HUMAN HEARING: Our ears detect sound as vibrations in the air. Sound waves cause the eardrum to vibrate, which sends waves through a fluid inside the cochlea This in turn causes tiny hairs -- each tuned to the different pitches of the sound -- to vibrate as well, stimulating nerves which send electrical signals to the brain for processing. Having two ears makes it possible to determine from where a sound is coming. Time lag and differences in volume provide useful clues. For instance, sound coming from one direction will reach the ear furthest away about 1/500 second later than the closer ear, and the brain can detect this time lag. A difference in volume between the two ears depends on the frequency of the sounds. It is easier for us to tell the direction of high frequency sounds better than low frequency sounds, because the higher frequencies are more easily blocked by the head, and therefore may not reach the far ear.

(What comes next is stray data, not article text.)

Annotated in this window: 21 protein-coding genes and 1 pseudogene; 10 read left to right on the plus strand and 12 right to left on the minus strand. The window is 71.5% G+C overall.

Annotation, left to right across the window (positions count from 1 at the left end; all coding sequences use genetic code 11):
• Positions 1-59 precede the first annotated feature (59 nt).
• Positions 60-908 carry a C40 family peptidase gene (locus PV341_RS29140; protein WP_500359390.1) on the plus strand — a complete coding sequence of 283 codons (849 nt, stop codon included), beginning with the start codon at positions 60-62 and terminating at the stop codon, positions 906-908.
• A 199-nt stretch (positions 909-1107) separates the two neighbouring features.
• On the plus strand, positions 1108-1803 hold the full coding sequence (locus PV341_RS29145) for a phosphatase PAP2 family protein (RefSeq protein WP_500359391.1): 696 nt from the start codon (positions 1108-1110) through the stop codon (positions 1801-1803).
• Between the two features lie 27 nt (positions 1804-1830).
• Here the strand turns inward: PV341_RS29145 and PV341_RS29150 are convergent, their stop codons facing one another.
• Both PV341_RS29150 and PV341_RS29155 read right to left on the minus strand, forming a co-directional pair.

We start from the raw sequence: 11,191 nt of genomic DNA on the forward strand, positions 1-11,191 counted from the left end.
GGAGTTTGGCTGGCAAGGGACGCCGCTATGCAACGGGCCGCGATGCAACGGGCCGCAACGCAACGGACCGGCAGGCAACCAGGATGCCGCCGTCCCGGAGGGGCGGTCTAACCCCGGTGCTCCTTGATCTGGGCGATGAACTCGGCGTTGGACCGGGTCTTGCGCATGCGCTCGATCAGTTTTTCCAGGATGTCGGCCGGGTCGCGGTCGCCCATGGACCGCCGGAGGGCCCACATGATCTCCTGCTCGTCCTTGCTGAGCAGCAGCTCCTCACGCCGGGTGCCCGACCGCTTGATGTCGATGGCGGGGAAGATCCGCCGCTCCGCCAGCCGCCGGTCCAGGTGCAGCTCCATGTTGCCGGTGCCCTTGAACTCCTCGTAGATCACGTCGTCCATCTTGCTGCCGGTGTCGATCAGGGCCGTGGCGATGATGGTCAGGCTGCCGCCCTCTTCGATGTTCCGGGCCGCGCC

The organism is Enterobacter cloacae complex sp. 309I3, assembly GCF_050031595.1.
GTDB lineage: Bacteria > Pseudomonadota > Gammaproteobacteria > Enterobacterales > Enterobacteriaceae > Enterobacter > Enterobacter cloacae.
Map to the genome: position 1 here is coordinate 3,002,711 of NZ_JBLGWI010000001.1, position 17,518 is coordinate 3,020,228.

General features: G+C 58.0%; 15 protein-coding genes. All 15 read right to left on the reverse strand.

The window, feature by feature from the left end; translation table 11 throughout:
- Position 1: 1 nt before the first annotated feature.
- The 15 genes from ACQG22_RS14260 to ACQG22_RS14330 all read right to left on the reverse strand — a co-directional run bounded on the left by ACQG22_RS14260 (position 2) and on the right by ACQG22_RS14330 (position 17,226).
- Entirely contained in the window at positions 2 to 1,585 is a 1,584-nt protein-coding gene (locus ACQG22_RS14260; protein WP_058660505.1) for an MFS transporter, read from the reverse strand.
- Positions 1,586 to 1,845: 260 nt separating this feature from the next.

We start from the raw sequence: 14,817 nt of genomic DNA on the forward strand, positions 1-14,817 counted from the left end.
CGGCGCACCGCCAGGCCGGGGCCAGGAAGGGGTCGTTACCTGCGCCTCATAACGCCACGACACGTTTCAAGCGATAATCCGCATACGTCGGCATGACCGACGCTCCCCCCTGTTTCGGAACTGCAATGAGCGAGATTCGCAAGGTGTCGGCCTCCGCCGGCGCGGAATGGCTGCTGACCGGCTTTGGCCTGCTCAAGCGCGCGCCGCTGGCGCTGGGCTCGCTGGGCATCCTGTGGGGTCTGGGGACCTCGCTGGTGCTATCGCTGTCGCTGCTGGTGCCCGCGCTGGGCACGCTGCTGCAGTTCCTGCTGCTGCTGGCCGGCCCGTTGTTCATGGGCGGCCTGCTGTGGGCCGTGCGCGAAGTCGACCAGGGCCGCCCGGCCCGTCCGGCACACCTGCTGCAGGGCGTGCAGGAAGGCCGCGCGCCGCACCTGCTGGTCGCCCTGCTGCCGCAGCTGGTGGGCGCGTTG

ABOUT HEARING LOSS: Loud sounds stress and potentially damage the delicate hair cells within the inner ear that convert mechanical vibrations (sound) into the electrical signals that the brain interprets as sound. Over time, the hair cells can become permanently damaged and stop working, producing hearing loss. Noise-induced hearing loss can be caused by two types of noise: sudden bursts, such as firearms or fireworks, or continuous exposure to loud noise, such as motorized recreational vehicles, loud sporting events, power tools, farming equipment, or amplified music. For the latter, the damage depends on the level and duration of the noise exposure. Repeated exposures over many years can cause a gradual onset of hearing loss in both children and adults.
The Acoustical Society of America contributed to the information contained in the TV portion of this report.